"We needed to provide certainty and stability for the Raiders and the rest of the league," Goodell said. "I know the ownership went the extra mile to try to find a solution in Oakland. Unfortunately, we didn’t get that done, and we are all disappointed. We are particularly disappointed for the fans in Oakland."

Schaaf said she was disappointed "the Raiders and the NFL chose Las Vegas over Oakland when we had a fully-financed, shovel-ready stadium project that would have kept the Raiders in Oakland where they were born and raised."

Las Vegas officials began recruiting the Raiders more than a year ago, after the team’s lengthy talks to build a new stadium in Oakland fizzled.

Local efforts picked up when Adelson pushed a plan last year to help develop a 65,000-seat domed stadium. That plan gained traction during months of meetings with the Southern Nevada Tourism Infrastructure Committee, which recommended last fall building a new stadium backed by a significant public investment.

Adelson’s representatives made clear that he would only participate in the project if the state provided $750 million in public funding to match his $650 million investment.

With that ultimatum hovering, the governor convened a special session of the Legislature in October, and lawmakers approved the $750 million via an increased hotel room tax. It would be the largest public contribution toward a stadium in the nation.

The public funding gave Las Vegas a clear advantage in the race for the Raiders, an upper hand strong enough to withstand Adelson’s withdrawal from the deal in January. Oakland replaced Adelson’s contribution with a $650 million loan from Bank of America within two weeks. A league finance committee blessed the team’s financial plan earlier this month.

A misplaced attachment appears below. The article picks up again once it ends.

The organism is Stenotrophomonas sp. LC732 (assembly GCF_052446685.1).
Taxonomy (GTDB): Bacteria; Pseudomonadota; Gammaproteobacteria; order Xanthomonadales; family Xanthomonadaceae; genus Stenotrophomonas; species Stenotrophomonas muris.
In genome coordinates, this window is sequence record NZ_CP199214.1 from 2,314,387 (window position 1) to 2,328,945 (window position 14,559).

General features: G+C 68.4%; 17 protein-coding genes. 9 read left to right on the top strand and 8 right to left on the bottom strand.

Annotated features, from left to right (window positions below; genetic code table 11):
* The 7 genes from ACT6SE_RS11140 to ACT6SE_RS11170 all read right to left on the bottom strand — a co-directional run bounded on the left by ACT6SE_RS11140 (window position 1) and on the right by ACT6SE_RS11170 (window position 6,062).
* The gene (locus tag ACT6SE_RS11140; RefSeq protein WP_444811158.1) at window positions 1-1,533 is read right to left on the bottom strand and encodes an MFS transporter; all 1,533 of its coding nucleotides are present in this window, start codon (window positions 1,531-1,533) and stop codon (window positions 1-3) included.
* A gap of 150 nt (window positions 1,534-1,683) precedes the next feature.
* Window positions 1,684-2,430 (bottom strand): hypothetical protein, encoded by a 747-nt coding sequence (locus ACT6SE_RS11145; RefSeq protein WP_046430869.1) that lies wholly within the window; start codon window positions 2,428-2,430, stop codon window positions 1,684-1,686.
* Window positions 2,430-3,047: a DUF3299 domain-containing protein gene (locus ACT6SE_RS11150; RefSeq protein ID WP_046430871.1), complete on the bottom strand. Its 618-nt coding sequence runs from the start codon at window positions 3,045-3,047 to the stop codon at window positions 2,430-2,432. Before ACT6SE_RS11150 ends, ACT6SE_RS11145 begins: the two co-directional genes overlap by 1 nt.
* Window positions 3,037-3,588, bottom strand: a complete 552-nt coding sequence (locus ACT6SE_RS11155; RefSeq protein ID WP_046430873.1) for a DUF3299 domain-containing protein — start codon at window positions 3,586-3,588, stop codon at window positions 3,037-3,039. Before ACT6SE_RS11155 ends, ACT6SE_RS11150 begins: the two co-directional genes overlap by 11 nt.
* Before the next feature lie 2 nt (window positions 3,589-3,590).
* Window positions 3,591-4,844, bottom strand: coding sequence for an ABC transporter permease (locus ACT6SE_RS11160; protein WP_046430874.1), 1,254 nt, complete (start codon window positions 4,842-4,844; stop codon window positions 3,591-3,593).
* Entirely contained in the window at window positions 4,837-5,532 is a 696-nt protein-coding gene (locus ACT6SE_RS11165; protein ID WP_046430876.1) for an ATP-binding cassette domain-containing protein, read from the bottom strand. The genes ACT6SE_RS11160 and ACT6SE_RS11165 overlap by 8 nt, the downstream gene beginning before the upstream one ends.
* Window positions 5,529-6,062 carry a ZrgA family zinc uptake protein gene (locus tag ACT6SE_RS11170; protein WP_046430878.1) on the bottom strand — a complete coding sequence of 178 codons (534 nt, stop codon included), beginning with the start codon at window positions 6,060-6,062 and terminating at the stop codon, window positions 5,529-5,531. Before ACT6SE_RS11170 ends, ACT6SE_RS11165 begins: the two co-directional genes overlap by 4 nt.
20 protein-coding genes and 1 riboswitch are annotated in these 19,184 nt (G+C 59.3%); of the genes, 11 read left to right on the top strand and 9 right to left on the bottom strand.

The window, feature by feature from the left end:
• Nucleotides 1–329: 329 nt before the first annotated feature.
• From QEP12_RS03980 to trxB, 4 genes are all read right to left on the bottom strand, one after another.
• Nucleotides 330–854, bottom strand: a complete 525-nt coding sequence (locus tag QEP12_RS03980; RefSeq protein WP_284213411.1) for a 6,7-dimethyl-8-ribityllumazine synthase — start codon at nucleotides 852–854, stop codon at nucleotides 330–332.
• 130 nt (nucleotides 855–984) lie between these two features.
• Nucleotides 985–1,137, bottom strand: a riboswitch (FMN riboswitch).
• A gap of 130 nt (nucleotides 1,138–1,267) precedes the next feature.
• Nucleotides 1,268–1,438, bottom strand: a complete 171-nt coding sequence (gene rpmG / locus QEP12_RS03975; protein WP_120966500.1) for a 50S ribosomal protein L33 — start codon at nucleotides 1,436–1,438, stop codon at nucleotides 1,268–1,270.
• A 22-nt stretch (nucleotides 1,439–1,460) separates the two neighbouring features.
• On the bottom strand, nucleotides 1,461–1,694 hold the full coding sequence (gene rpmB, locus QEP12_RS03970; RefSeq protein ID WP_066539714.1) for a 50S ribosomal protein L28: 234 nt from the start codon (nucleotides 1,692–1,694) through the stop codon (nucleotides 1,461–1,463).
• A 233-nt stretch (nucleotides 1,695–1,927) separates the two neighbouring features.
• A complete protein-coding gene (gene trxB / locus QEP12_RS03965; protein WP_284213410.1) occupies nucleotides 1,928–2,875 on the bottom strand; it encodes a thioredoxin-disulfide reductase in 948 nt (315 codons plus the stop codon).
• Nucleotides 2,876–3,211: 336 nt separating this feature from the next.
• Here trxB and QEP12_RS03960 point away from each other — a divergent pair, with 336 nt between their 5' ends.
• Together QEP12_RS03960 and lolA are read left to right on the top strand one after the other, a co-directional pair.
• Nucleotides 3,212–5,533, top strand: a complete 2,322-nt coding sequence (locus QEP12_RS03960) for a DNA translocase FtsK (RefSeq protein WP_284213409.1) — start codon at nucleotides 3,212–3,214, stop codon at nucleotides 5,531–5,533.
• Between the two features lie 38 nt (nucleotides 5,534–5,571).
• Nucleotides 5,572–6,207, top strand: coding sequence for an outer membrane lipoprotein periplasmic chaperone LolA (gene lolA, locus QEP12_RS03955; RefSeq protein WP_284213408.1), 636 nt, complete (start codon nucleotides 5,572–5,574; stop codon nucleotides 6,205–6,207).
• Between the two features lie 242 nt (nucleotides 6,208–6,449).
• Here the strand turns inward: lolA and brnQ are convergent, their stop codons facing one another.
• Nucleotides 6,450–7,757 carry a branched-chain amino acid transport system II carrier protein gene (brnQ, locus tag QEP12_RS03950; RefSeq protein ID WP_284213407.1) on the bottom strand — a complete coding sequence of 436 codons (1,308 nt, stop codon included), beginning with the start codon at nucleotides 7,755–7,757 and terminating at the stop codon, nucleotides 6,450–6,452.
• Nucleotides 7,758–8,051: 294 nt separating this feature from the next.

The Raiders are in negotiations on a 30-year stadium lease with the Las Vegas Stadium Authority. In addition to the lease, the team also must come to an agreement to develop the stadium, assuming the Raiders ultimately act as the developer.

The Raiders and UNLV will need to initiate formal discussions on a deal to share the stadium as well, a necessity spelled out in the legislation authorizing the room tax increase.

"Today’s decision means even more to us here as it will elevate the UNLV football program to never-before-seen heights, create thousands of construction and permanent jobs, and draw tens-of-thousands of new tourists to Southern Nevada," Sisolak said.

UNLV football coach Tony Sanchez said today's news was a "huge development" for the Rebels. "Sharing a state-of-the-art stadium with the Raiders is another thing that will allow us to recruit at a high level," he said.

Sandoval called it "a monumental day for Las Vegas and the entire State of Nevada." He said the Stadium Authority would finalize the details, "but the terms of the deal are established into law and no additional taxpayer funds will be expended."

The Raiders become the second major professional sports franchise awarded to Las Vegas.

The National Hockey League granted an expansion team to the city in 2016, and the Vegas Golden Knights will play their inaugural game at T-Mobile Arena in October.

The move is the third in franchise history for the Raiders.

Late owner Al Davis moved the team from Oakland to Los Angeles in 1982 before returning to the Bay Area in 1995.